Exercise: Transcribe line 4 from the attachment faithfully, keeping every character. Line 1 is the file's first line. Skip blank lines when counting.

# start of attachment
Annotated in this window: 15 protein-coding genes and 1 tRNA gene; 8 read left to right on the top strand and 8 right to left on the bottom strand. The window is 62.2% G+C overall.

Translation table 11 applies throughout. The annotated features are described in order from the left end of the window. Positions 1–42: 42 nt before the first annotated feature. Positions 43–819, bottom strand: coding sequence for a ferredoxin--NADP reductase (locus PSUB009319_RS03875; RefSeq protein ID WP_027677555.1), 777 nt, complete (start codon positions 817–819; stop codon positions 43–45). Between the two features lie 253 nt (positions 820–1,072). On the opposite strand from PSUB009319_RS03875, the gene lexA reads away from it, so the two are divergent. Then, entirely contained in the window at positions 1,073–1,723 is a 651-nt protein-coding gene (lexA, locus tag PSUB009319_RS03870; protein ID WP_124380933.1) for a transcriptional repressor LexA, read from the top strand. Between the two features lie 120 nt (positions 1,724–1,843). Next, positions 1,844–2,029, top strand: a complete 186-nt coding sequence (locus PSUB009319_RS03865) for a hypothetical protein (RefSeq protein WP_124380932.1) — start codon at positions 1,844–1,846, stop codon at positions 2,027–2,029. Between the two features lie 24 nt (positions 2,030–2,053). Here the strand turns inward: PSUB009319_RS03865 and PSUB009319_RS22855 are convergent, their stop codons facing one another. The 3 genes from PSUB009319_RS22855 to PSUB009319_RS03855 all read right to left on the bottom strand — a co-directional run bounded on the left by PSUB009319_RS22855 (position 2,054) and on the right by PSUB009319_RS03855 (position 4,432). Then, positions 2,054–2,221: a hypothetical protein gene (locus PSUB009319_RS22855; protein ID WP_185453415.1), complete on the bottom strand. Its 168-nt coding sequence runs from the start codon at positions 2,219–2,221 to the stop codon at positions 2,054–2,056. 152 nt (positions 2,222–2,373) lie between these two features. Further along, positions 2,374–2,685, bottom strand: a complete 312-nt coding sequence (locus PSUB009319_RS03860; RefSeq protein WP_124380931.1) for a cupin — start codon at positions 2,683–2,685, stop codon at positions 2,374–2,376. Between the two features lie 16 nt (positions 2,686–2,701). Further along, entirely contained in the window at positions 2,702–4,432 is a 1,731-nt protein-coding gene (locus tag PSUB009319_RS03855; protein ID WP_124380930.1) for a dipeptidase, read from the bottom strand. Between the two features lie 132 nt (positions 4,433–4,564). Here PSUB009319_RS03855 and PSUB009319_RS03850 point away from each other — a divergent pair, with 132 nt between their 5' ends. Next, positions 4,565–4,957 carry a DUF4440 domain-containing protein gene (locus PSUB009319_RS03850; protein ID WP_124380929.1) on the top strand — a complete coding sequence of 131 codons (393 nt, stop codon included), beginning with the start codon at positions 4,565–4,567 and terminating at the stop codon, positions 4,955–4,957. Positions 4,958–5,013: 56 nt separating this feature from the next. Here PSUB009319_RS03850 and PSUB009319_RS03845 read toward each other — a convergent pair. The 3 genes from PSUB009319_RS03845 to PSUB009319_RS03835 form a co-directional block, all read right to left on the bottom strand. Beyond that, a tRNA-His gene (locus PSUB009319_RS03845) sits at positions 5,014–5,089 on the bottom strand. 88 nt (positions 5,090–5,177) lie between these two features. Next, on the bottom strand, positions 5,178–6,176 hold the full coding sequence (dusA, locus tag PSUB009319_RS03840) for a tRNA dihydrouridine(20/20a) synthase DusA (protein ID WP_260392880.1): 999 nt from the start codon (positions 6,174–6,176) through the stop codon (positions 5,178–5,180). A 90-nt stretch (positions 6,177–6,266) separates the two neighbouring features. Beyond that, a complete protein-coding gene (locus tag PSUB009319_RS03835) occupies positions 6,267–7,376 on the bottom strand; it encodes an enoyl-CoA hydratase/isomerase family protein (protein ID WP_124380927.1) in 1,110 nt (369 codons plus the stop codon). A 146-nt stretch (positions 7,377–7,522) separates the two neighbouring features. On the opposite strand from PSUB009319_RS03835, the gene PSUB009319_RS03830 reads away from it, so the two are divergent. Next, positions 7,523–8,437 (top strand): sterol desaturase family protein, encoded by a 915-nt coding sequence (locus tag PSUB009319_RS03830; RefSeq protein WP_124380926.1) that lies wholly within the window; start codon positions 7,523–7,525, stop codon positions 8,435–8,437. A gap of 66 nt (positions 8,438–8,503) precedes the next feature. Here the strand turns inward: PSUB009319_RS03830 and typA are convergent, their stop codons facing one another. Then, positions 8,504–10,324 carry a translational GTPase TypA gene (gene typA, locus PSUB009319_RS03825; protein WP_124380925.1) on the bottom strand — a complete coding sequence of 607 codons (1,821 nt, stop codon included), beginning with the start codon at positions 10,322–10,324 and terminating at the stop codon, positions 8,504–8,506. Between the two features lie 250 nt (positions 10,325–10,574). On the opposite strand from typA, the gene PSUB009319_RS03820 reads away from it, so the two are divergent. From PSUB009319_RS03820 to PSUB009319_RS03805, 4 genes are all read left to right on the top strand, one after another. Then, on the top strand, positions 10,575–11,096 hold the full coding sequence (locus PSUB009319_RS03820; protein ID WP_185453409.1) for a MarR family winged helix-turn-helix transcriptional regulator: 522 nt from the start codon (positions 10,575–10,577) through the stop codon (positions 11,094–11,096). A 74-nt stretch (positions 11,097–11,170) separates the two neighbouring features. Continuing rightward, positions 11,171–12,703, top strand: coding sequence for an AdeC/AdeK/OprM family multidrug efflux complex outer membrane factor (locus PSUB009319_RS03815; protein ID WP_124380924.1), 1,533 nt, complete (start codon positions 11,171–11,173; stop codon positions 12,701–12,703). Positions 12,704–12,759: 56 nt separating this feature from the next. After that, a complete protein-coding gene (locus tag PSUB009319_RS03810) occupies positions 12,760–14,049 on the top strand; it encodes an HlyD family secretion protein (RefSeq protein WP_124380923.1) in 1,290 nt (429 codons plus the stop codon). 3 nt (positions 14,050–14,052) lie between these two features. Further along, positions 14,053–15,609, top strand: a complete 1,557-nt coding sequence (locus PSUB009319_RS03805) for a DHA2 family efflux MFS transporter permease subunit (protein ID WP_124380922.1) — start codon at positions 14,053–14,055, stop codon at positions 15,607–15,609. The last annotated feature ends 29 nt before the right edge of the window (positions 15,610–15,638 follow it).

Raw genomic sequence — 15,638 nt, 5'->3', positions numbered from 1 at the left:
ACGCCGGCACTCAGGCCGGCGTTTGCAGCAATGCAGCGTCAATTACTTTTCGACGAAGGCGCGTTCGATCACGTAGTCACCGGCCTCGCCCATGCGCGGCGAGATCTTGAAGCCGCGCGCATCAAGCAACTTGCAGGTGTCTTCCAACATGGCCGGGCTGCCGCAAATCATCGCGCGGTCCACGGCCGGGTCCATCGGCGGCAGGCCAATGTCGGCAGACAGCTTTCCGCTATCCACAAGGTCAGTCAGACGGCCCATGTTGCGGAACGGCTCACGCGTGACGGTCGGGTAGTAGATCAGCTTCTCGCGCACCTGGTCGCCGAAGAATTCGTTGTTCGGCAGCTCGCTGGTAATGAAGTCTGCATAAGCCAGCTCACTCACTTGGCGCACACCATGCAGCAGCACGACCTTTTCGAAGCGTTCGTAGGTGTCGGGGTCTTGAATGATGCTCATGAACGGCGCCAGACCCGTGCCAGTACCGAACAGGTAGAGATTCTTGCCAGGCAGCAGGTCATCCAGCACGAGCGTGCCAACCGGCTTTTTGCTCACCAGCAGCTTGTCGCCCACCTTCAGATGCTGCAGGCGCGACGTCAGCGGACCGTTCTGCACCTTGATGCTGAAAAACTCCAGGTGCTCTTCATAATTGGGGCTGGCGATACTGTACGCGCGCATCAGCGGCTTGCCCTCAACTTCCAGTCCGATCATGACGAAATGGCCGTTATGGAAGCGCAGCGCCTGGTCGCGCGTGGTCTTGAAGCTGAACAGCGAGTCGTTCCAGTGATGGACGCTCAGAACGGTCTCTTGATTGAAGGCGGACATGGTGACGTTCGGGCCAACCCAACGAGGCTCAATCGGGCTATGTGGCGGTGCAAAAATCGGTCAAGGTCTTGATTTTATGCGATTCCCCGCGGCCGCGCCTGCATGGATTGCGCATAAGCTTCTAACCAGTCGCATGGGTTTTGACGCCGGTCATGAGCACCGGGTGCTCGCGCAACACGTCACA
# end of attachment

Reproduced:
ACGCCGGCACTCAGGCCGGCGTTTGCAGCAATGCAGCGTCAATTACTTTTCGACGAAGGCGCGTTCGATCACGTAGTCACCGGCCTCGCCCATGCGCGGCGAGATCTTGAAGCCGCGCGCATCAAGCAACTTGCAGGTGTCTTCCAACATGGCCGGGCTGCCGCAAATCATCGCGCGGTCCACGGCCGGGTCCATCGGCGGCAGGCCAATGTCGGCAGACAGCTTTCCGCTATCCACAAGGTCAGTCAGACGGCCCATGTTGCGGAACGGCTCACGCGTGACGGTCGGGTAGTAGATCAGCTTCTCGCGCACCTGGTCGCCGAAGAATTCGTTGTTCGGCAGCTCGCTGGTAATGAAGTCTGCATAAGCCAGCTCACTCACTTGGCGCACACCATGCAGCAGCACGACCTTTTCGAAGCGTTCGTAGGTGTCGGGGTCTTGAATGATGCTCATGAACGGCGCCAGACCCGTGCCAGTACCGAACAGGTAGAGATTCTTGCCAGGCAGCAGGTCATCCAGCACGAGCGTGCCAACCGGCTTTTTGCTCACCAGCAGCTTGTCGCCCACCTTCAGATGCTGCAGGCGCGACGTCAGCGGACCGTTCTGCACCTTGATGCTGAAAAACTCCAGGTGCTCTTCATAATTGGGGCTGGCGATACTGTACGCGCGCATCAGCGGCTTGCCCTCAACTTCCAGTCCGATCATGACGAAATGGCCGTTATGGAAGCGCAGCGCCTGGTCGCGCGTGGTCTTGAAGCTGAACAGCGAGTCGTTCCAGTGATGGACGCTCAGAACGGTCTCTTGATTGAAGGCGGACATGGTGACGTTCGGGCCAACCCAACGAGGCTCAATCGGGCTATGTGGCGGTGCAAAAATCGGTCAAGGTCTTGATTTTATGCGATTCCCCGCGGCCGCGCCTGCATGGATTGCGCATAAGCTTCTAACCAGTCGCATGGGTTTTGACGCCGGTCATGAGCACCGGGTGCTCGCGCAACACGTCACA